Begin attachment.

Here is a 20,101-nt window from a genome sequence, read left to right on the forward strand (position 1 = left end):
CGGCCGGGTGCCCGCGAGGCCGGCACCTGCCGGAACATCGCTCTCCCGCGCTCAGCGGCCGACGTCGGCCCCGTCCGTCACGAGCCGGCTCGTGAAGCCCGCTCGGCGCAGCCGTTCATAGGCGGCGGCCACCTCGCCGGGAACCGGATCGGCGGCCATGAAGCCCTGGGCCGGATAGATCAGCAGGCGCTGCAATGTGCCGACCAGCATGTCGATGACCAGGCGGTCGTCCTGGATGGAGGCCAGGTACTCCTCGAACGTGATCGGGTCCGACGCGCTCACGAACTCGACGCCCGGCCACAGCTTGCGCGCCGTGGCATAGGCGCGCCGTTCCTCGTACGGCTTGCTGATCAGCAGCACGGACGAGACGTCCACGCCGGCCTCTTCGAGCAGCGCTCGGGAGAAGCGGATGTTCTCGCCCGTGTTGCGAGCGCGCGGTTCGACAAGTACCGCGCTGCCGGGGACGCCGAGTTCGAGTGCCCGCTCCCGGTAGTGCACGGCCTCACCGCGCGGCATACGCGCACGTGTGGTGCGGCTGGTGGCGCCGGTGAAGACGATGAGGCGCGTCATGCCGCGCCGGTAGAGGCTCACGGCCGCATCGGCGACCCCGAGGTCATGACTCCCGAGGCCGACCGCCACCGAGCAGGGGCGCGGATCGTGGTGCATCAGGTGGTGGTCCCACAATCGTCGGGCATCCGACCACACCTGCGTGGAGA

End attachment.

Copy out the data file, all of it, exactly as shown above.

Here is a 20,101-nt window from a genome sequence, read left to right on the forward strand (position 1 = left end):
CGGCCGGGTGCCCGCGAGGCCGGCACCTGCCGGAACATCGCTCTCCCGCGCTCAGCGGCCGACGTCGGCCCCGTCCGTCACGAGCCGGCTCGTGAAGCCCGCTCGGCGCAGCCGTTCATAGGCGGCGGCCACCTCGCCGGGAACCGGATCGGCGGCCATGAAGCCCTGGGCCGGATAGATCAGCAGGCGCTGCAATGTGCCGACCAGCATGTCGATGACCAGGCGGTCGTCCTGGATGGAGGCCAGGTACTCCTCGAACGTGATCGGGTCCGACGCGCTCACGAACTCGACGCCCGGCCACAGCTTGCGCGCCGTGGCATAGGCGCGCCGTTCCTCGTACGGCTTGCTGATCAGCAGCACGGACGAGACGTCCACGCCGGCCTCTTCGAGCAGCGCTCGGGAGAAGCGGATGTTCTCGCCCGTGTTGCGAGCGCGCGGTTCGACAAGTACCGCGCTGCCGGGGACGCCGAGTTCGAGTGCCCGCTCCCGGTAGTGCACGGCCTCACCGCGCGGCATACGCGCACGTGTGGTGCGGCTGGTGGCGCCGGTGAAGACGATGAGGCGCGTCATGCCGCGCCGGTAGAGGCTCACGGCCGCATCGGCGACCCCGAGGTCATGACTCCCGAGGCCGACCGCCACCGAGCAGGGGCGCGGATCGTGGTGCATCAGGTGGTGGTCCCACAATCGTCGGGCATCCGACCACACCTGCGTGGAGA